- Data arrays, corresponding arrays of qualifier flags -- similar to a relational database table but with more associated metadata
Toolbox function library
- The software library is referred to as a "toolbox"
- a growing level of analytical functions, transformations, aggregation tools
- GUI functions to simplify the usage
- indexing and search support tools, and data harvest management tools
- Command line API but there is also a large and growing set of graphical form interfaces and you can start the toolbox without even using the command line
Data management framework
- Data management cycle - designed to help an LTER site do all of its data management tasks
- Data and metadata can be imported into the framework and a very mature set of predefined import filters exist: csv, space- and tab-delimited and generic parsers. Also, specialized parsers are available for Sea-Bird CTD, sondes, Campbell, Hobo, Schlumberger, OSIL, etc.
- Live connections i.e. Data Turbine, ClimDB, SQL DB's, access to the MATLAB data toolbox
- Can import data from NWIS, NOAA, NCDC, etc.
- Can set evaluation rules, conditions, evaluations, etc.
- Automated QC on import but can do interactive analysis and revision
- All steps are automatically documented, so you can generate an anomalies report by variable and date range which lets you communicate more to the users of the data
- Fox Peterson (Andrews LTER) reported on QA/QC methods they are applying to historic climate records (~13 million data points for each of 6 sites).
The challenge was that most automated approaches still produced too many flagged data that needed to be manually checked. Multiple statistical methods were tested based on long-term historical data. The method they selected was to use a moving window of data from the same hour over 30 days and test for 4 standard deviations in that window; E.g., use all data for 1 pm for days 30 - 60 of the year, compute four standard deviations, and set the range for the midpoint day (45) at the 1pm hour to that range.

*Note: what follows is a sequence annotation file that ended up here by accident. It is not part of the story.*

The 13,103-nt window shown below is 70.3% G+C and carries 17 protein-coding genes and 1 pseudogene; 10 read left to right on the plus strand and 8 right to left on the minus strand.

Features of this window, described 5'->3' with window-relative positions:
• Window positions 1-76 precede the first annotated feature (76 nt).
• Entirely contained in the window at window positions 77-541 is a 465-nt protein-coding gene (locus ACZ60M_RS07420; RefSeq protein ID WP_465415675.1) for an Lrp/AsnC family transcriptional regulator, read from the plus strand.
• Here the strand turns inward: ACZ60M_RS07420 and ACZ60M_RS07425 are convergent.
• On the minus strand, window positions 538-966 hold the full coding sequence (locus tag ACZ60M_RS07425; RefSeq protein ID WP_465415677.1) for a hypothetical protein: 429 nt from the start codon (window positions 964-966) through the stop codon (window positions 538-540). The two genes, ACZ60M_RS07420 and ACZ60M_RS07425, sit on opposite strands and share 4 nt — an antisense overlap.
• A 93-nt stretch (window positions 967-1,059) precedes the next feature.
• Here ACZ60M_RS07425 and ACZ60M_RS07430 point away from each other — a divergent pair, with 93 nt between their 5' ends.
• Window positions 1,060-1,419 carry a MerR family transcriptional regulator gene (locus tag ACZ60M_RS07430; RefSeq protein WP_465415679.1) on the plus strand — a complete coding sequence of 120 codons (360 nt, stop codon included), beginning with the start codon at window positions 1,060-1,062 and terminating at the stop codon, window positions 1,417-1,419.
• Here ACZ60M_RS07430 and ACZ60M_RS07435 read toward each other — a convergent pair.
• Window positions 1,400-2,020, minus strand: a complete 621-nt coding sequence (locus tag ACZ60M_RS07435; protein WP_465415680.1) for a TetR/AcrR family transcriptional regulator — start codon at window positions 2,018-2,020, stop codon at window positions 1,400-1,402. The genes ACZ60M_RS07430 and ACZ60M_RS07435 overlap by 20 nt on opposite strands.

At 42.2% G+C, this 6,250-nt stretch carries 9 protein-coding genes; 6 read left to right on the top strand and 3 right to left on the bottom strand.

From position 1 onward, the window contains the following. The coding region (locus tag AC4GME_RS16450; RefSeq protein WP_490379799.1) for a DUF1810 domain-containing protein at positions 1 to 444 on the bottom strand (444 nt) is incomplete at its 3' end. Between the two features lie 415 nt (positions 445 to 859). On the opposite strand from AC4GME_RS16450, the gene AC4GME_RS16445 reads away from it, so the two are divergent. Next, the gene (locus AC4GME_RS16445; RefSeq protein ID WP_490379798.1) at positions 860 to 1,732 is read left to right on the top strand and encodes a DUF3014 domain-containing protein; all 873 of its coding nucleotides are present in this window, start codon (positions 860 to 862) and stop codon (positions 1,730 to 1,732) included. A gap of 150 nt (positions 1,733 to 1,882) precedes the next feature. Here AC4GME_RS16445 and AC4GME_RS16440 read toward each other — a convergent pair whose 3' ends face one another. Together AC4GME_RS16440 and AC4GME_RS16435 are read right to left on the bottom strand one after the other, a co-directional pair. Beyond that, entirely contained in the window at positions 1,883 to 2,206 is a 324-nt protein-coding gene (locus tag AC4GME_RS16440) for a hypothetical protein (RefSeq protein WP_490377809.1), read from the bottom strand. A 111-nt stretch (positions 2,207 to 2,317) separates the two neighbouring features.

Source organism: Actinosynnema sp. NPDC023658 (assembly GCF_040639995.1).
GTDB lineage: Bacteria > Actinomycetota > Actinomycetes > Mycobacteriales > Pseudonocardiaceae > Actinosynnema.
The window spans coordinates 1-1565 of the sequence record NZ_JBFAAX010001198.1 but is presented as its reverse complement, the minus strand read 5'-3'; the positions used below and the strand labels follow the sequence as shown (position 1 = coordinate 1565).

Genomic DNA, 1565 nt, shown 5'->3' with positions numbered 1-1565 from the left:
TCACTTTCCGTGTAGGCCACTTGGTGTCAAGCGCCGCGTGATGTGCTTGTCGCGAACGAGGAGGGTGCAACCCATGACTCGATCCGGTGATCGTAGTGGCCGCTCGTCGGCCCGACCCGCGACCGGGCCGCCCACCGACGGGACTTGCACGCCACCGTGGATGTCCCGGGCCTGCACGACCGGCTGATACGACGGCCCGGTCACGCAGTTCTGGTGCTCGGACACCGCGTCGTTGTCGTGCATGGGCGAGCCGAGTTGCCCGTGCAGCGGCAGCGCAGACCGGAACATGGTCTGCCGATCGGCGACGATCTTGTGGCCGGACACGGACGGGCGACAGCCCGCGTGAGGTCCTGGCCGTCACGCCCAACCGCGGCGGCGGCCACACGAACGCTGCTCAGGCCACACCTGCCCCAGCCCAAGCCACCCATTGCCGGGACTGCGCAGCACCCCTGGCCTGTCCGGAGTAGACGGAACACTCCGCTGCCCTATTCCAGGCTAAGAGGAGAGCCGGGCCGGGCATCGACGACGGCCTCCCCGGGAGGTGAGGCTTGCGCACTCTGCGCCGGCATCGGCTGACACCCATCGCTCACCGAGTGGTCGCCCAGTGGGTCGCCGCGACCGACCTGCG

- Josh Cole reported on his system, which is in development and he will be able to share scripts with the group.
- Brief discussion of displaying results using web tools.
- Great Basin site discussed the variability in their data, which "has no normal"-- how could we perform qa/qc based on statistics and ranges in this case?
- Discussion of bringing Wade Sheldon to call next time / usefulness of the toolbox for data managers
- Discussion of using Pandas package- does anyone have experience, can we get them on?
- Discussion of the trade off between large data stores, computational strength, and power. Good solutions?
- ESIP email had some student opportunities which may be of interest
- Overall, it was considered helpful if people were willing to share scripts. Discussion of a GIT repository for the group, or possibly just use the Wiki.
Suggestions for future discussion topics
- Citizen Science contributions to environmental monitoring
- 'open' sensors - non-commercial sensors made in-house, technology, use, best practices
- Latest sensor technologies
- Efficient data processing approaches
- Online data visualizations
- New collaborations to develop new algorithms for better data processing
- Sensor system management tools (communicating field events and associating them with data)